The video-blog series will project this dialogue from the society level to the policy level, in an accessible feel-good format. It will involve direct contact with young farmers, the very people that will be the ultimate managers of the Greek countryside in the future. It aims to activate a critical audience and project the voice of youth on issues related to agricultural development, sustainable rural entrepreneurship and innovation. The aesthetics of the project will aim to offer a new positive, optimistic image of the future Greek farmer: one that is young, dynamic and well educated: very “Greek” in spirit, but very global in character.
The international aspects of the campaign will involve a direct comparison between two markedly different agricultural systems of the EU: the Netherlands and Greece. This will help to unfold the diversity of food systems in Europe and the complexities that arise from this in delivering one common agricultural policy. The general communication of the project will help transfer this dialogue to the highest level of decision making in the EU. This will take the form of strategic online communication and distribution in high-ranking international media and enterprises, as well as actual debates that will take place in Brussels and elsewhere, aiming to contribute to the ongoing public dialogue on the reforms of the CAP, that are expected to come into effect in 2013.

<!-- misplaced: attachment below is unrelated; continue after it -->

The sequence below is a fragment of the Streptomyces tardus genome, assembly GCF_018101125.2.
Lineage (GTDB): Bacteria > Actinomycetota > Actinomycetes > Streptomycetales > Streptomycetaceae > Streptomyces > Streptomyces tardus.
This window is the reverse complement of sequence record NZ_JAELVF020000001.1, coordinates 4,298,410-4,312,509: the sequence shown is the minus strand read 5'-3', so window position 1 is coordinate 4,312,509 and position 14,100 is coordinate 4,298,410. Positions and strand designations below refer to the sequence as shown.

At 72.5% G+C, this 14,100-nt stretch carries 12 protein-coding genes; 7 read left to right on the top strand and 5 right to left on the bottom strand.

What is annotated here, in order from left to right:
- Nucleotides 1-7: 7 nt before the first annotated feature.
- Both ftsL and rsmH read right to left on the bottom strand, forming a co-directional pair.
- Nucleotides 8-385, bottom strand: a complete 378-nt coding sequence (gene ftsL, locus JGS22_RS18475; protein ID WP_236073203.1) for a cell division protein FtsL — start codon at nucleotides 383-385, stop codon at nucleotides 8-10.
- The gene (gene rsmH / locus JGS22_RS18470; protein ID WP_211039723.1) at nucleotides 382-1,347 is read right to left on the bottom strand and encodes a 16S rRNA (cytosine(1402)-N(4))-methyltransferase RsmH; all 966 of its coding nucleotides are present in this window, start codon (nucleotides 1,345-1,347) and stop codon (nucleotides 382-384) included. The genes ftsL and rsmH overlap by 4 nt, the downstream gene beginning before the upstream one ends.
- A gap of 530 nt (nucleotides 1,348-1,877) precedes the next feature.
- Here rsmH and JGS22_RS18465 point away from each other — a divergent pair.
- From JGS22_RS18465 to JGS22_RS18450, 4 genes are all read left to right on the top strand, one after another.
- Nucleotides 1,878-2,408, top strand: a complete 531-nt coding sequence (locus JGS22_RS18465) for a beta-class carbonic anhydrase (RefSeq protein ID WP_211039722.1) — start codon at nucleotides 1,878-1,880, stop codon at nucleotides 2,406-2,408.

The proposed project comes in a very crucial moment for the Greek society, economy and landscape. With the country in its fifth consecutive year of operating with negative GDP, it is obvious that there is a need for deep reforms and a wider re-orientation of national priorities. At this point, this necessitates an informed public opinion, especially on the important topic of food and agricultural productivity. The conditions are more than favorable for creating a new economic and entrepreneurial landscape. One in which the Greek countryside becomes the backbone of the Greek economy by delivering quality, high-value products and services, by reinforcing rural livelihoods and while setting a positive example of sustainable natural, agricultural and human resource management.
The video-blog series for Greece aims to involve leading stakeholders from the civil society, sustainable enterprises and government bodies in creating a novel paradigm that envisions to generate material for critical reflection and to stimulate an interest of the youth for the land. With only 7% of the total number of European farmers under the age of 35, this process is vital for the very sustainability of the European Union, while offering the possibility for Greek youth to realize a vision in which a society in crisis brings forces together in order to generate solutions for its own future, as well as the common future of the European family.
Producer/Project Manager: Pavlos Georgiadis
Director: Haris Donias
Director of Photography: yeoryios k tantos
Sound Engineer: Victor Zazopoulos
Production Secretary: Georgia Arvanitidou
Driver: Yiannis Chrysakis